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Ncube’s plan to launch offshore financial centre myopic: Experts

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FINANCE minister Mthuli Ncube’s latest plan to launch an offshore financial services centre in Victoria Falls (OFSC) has been described as “too ambitious” and “myopic” by investment analysts, amid calls for the Treasury boss to focus on elementary issues currently affecting the economy.

Speaking to delegates attending the Victoria Falls Commodities Exchange workshop this week, Ncube revealed the plan to launch an OFSC, saying the government is working flat out to attract investment.

“As you might be aware, the government of Zimbabwe is exploring the setting up of an offshore financial services centre in Victoria Falls, of which the envisaged commodities exchange will be a key component.

“The OFSC will help develop and deepen the financial service sector, through provision of opportunities for global investment. We can all agree that investment is essential in driving economic growth and creating an attractive investment climate is one step towards achieving that,” he said.

The Treasury chief said that in reality, an attempt to create an investment environment in which international capital can flow freely requires both the supporting legislation and the underlying products, of which the commodities exchange is part of the infrastructure that provides the investment products.

 Economist Tawanda Purazeni described the initiatives as far-fetched, saying they are likely to be dogged by the prevailing bottlenecks in the economic environment.

 “The government’s quest to open another financial hub in Victoria Falls is a far-fetched concept. Arbitrages currently prevailing in the exchange rate speak volumes of the warped nature of the economy. There is a general lack of confidence in the investment environment locally and internationally and I do not see foreign direct investment being attracted.

“The closure of the Zimbabwe Stock Exchange sometime last year and the banishment of Old Mutual speak volumes of the command nature of the economy. Investors need the assurance of policy consistency and the operation and dictates of market forces for their investment decisions. More still needs to be done on this front,” he said.

 In investment terms, an OFSC is a jurisdiction that makes available financial services to non-residents with the purpose of circumventing aspects of the non-resident’s home country or jurisdiction. These financial centres are generally used as locations for asset holding companies to achieve tax avoidance.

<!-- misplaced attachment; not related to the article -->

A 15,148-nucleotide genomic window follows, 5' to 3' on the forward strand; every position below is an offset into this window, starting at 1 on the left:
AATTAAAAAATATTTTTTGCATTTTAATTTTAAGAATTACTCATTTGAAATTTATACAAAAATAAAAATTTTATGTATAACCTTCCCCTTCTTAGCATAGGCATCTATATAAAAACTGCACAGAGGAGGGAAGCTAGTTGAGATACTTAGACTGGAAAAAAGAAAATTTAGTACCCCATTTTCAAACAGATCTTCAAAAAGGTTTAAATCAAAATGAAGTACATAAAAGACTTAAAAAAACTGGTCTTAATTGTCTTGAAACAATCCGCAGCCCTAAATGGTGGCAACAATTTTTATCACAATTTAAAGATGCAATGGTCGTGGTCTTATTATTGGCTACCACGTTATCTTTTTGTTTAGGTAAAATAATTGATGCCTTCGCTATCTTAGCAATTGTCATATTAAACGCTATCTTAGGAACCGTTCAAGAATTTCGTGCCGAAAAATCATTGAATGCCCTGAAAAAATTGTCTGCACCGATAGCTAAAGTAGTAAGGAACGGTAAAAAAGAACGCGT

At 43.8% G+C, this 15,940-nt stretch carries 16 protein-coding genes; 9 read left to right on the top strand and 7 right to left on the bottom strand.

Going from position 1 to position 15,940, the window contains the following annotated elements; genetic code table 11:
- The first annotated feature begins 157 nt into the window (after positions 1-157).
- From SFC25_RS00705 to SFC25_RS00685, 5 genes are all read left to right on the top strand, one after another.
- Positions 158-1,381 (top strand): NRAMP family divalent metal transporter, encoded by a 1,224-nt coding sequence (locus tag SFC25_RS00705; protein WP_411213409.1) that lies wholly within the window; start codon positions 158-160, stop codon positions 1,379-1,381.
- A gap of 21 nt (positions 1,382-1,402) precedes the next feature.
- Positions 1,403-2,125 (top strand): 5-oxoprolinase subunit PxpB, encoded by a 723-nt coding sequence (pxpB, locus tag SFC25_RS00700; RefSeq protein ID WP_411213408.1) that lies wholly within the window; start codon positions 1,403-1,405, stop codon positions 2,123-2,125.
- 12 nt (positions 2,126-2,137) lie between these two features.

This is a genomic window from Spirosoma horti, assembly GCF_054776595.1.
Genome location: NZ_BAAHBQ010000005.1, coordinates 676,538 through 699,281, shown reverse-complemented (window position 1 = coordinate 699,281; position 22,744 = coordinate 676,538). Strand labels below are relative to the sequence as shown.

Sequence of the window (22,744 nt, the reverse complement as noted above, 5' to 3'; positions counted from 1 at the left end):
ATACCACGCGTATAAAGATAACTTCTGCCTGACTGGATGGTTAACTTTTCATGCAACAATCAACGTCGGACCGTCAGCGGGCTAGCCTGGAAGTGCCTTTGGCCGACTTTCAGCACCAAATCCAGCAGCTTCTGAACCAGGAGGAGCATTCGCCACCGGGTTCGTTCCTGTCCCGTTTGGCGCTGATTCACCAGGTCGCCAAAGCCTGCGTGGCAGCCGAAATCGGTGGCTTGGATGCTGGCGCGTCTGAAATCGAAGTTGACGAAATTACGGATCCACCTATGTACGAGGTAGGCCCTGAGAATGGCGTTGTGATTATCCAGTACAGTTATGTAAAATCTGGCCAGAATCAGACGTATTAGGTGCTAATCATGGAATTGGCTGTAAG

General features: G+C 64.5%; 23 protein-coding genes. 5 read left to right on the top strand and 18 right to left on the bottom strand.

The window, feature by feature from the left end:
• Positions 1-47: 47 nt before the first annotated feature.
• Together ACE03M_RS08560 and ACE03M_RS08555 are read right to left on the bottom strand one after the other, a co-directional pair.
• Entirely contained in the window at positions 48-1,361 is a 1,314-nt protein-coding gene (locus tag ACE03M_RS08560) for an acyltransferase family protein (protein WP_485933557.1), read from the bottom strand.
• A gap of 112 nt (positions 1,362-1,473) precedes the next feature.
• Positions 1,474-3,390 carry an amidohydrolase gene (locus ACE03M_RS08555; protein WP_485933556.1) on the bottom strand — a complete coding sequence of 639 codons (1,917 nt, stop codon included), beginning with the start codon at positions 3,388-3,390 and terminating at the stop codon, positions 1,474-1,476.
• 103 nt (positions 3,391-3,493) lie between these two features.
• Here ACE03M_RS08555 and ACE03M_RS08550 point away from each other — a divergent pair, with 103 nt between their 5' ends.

Too often, they are used illegally for tax evasion. Associated advantages are that company assets such as intellectual property are parked in these foreign entities. This can protect these assets from liability and allow the allocation of certain revenues to the assets rather than allocation to the country of use or sale — where taxes may be higher, as well as allowing holders of such assets at death to pass ownership to heirs or third parties without going through their home country probate system.

But Yona Menon, an analyst at Ethos Capital Partners, also expressed doubt that such benefits will easily flow into Zimbabwe, arguing the move is premature.

 “It seems a bit premature. This sort of initiative needs to be supported by a predictable economic and policy environment. There could be some value in laying down a foundation for the future. But for now it’s difficult to see it drawing any significant foreign capital without changing investor perceptions of Zimbabwe’s long-term economic outlook,” he said.

Quizzed on what urgently needs to be done for trust to be regained within the economic environment issues, the analyst said there is no immediate solution to this.

“I don’t think there’s a quick fix. Investors need to trust the environment and I think there will need to be a prolonged period of competent and consistent economic management,” Menon added. — STAFF WRITER.

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